Don’t Let the Bogeyman Get You!

An adviser forwarded the following email string along to me—you can’t make this stuff up!  Only in America. . . .

The adviser’s clients had landscaping work accomplished at their home. After the work was completed a final bill was sent by the landscaping firm.  At the bottom of the invoice was the following handwritten note:

“P.S.  I know I quoted you $635.00 for the project. However, being a business owner I don’t mind asking if you can pay in cash, or write a check out to me in my name. If you do so, I will reduce the price for my services to $600.00.  My taxes are horrible.  If you don’t want to, I will not be upset at all and will understand 100%.  Please let me know.  I can stop by and pick up the check at your convenience.”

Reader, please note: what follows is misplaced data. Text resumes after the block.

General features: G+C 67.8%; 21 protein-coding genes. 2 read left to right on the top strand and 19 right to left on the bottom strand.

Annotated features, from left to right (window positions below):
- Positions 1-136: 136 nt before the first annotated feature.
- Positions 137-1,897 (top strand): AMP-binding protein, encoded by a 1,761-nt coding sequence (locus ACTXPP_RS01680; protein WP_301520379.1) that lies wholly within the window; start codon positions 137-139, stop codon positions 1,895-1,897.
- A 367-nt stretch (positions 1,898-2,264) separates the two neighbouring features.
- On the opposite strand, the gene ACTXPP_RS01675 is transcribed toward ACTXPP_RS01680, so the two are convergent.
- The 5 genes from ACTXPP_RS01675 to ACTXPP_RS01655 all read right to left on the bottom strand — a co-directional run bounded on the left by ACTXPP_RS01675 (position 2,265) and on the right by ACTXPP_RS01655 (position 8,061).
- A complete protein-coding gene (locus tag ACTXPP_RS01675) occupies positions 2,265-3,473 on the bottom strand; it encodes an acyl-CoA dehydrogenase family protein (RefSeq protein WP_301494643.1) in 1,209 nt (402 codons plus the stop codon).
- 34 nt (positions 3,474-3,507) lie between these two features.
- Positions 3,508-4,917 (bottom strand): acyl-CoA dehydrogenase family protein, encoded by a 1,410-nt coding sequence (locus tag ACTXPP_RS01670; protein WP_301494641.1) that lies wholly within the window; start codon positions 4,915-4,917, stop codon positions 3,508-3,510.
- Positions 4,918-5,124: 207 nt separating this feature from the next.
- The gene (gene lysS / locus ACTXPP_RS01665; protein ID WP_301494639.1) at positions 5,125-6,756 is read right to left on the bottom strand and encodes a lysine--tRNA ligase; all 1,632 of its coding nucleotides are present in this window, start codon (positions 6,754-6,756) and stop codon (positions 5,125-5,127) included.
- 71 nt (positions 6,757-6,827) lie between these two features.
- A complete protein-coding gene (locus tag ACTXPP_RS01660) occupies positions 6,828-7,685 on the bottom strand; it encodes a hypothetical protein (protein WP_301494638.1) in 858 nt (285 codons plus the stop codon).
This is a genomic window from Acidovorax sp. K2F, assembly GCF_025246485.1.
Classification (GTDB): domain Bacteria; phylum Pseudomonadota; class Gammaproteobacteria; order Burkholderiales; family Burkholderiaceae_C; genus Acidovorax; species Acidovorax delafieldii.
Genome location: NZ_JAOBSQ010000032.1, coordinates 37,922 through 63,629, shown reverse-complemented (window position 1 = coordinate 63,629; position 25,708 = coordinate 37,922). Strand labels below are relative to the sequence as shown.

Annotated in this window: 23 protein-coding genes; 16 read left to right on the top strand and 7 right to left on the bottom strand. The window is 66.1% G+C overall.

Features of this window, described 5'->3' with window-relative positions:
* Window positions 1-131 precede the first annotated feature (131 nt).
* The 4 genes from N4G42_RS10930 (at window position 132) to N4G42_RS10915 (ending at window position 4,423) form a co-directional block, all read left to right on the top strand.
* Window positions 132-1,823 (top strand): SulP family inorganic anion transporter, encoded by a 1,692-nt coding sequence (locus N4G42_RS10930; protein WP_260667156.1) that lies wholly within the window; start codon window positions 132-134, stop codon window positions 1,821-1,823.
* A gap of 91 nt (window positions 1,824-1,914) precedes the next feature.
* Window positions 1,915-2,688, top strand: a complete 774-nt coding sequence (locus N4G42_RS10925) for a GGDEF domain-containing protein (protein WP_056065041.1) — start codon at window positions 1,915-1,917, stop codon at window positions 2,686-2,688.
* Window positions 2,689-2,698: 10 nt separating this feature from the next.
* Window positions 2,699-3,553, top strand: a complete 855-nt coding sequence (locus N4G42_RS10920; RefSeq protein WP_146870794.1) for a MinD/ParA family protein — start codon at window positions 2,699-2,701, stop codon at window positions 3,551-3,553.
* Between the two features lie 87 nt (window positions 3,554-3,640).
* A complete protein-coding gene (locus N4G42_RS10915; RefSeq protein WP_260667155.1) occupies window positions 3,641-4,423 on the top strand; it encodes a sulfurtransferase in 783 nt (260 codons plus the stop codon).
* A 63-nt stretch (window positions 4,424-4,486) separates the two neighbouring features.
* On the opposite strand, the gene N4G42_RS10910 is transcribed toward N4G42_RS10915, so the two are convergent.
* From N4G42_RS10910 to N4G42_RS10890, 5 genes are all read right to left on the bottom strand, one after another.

The client forwarded the note to their adviser and asked the following question:

“What are the risks in writing someone this large of a personal check?  I’d love to get a discount and do the landscaper a favor, but I don’t want to open up any tax issues and $600 is a lot of money.”

The answer is fairly straightforward; the risks are quite high because the landscaper is asking the client to facilitate tax fraud. The US code is quite clear that “Any person who willfully attempts in any manner to evade or defeat any tax imposed or the payment thereof shall, in addition to other penalties provided by law, be guilty of a felony and, upon conviction thereof, shall be fined not more than $100,000 ($500,000 in the case of a corporation), or imprisoned not more than 5 years, or both, together with the costs of prosecution.”

While I do not see a $100,000 fine, I do clearly see “aiding and abetting” in the fact pattern.  Intentional filing of materially false tax returns is considered tax fraud, and is a criminal offense. Any person convicted of committing tax fraud, or aiding and abetting another in committing tax fraud, may be subject to forfeiture of property and/or jail time.

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